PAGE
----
Shipping faces storm over fuel emissions

In 1609, the Dutch lawyer Hugo Grotius wrote Mare Liberum (Freedom of the Seas), arguing that all nations should be free to use the seas for trade. Since then, maritime commerce has been built on minimal state interference in maritime affairs.

As a result, maritime transport – although it generates nearly 3% of global greenhouse gas emissions – has been, like aviation, kept outside of Paris Climat’s commitment to maintain global warming. at 2 ° C and ideally at 1.5 ° C.

However, some lawyers argue that it shouldn’t have been. And, today, Grotius’ position hangs in the balance, as governments seek ways to get the shipping industry to reduce its greenhouse gas emissions.

The International Maritime Organization is the United Nations body mandated to regulate maritime transport and is responsible for forging an agreement between 178 member states. In 2018, he pledged that the sector would cut greenhouse gas emissions by at least half by 2050, compared to 2008 levels. But this ambition has been castigated by the UN secretary general. António Guterres last month to fall well short of Paris targets.

The controversy reflects how difficult maritime transport – from cruise ships and tankers to fishing trawlers – is to decarbonize as the sector is the basis of the economic prosperity of many countries. Additionally, cleaner marine fuels such as green ammonia, hydrogen, and methanol are not widely available.

Optimists hope that COP26 can be used to give the IMO a boost to move faster. Simon Bergulf, director of regulatory affairs at Maersk, the world’s largest shipping company, hopes shipping will be discussed during the event’s World Leaders Summit Day. “The absolute best result would be a very clear signal from all nations that shipping needs to be addressed,” he said.

Clean ambition: alternative marine fuels such as hydrogen are not yet available on a large scale © Alessia Pierdomenico / Bloomberg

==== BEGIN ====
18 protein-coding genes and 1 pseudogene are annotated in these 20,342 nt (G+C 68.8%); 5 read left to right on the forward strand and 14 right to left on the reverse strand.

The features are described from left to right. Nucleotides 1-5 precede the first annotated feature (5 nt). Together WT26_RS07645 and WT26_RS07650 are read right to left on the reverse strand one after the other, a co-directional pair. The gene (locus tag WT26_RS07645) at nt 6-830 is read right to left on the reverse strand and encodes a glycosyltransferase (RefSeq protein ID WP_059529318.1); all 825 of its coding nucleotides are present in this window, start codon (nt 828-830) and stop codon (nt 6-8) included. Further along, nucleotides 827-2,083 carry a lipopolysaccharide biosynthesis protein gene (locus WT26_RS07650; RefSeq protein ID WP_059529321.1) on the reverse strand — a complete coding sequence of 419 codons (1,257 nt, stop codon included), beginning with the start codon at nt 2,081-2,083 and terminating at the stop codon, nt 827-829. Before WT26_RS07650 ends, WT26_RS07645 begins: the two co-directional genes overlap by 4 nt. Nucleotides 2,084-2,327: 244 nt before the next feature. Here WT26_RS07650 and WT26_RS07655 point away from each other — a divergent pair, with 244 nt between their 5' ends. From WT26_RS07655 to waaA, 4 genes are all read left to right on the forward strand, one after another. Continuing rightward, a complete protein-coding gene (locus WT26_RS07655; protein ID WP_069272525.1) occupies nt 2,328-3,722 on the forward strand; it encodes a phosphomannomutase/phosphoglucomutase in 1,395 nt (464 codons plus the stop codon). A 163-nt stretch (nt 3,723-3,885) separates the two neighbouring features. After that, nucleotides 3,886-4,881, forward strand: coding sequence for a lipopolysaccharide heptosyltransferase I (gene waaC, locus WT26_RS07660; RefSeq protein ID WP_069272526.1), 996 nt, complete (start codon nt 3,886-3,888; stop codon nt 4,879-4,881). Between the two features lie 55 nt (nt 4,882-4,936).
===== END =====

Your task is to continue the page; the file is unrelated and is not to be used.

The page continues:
The IMO must decide by 2023 whether it will step up its ambition on climate change. But the right signals to the COP could push forward a decision for the industry to set a target of net zero by 2050.

Others believe that the role of COP26 in putting pressure on the maritime transport sector has already been a success. The International Chamber of Shipping, the industry lobby group, in October signaled its support for net zero by 2050. Last month, nine major international companies, including Amazon, pledged to ship their goods in using only zero-emission transport by 2040.

“It wouldn’t have happened without the COP; it focuses the mind, ”says Johannah Christensen, Managing Director of the Global Maritime Forum.

Yet others in the industry are less optimistic, given that shipping is low on the political agendas of many states.

“The political importance of shipping is very, very low,” says Tristan Smith, associate professor at UCL Energy Institute in London. “It’s so difficult to raise it because, in order to get a high level political understanding of the discussion at IMO, you have to go through the weeds.”

The most difficult regulatory issues in shipping center around proposals for market-based measures such as carbon taxes, which put a price on pollution and are seen by many as necessary to make new alternative fuels competitive. The controversy is: who gets the money raised and what can they do with it?

A growing pool of industry insiders are more bullish on less controversial measures. These include mandates to increase the use of alternative fuels and reduce fossil fuels, and the UK government’s Clydebank declaration to establish green sea corridors.

But Aoife O’Leary, chief executive of the campaign group Opportunity Green, argues that these mechanisms do not have the virtue of a global carbon tax: a sum of money can compensate developing countries for the blow to their countries. savings through more expensive shipping.

As questions persist over the IMO’s ability to build consensus, concern is felt over the EU’s plans to expand its emissions trading system to international maritime transport.

This has put the trade bloc to one side of a potential battle over who has the right to demand emissions cuts and reshape global trade flows. China, India, Bangladesh and Panama made a dazzling submission to the IMO last month, directed against the EU’s regulatory campaign without mentioning it, calling it “unjust and unfair” and ” market-oriented operating mechanism “.

Jan Dieleman, president of Cargill’s shipping business, says carbon tax fragmentation is inevitable: “We’re going to see more local programs. It’s a pain worth going to.

Others believe the fallout will be long lasting. Paddy Rodgers, director of the Royal Museums of Greenwich and former managing director of Euronav, a Belgian oil group, says: “What we’re going to end up with is a rupture and a demondibalised response. Regardless of the scope and form of future regulations, Rodgers adds that the shipping industry denies the consequences of climate change action. “We are not tinkering here, we have to change the way we live to survive. . . Shipping whistles in the dark, thinking that globalization will stay. “

Comments are closed.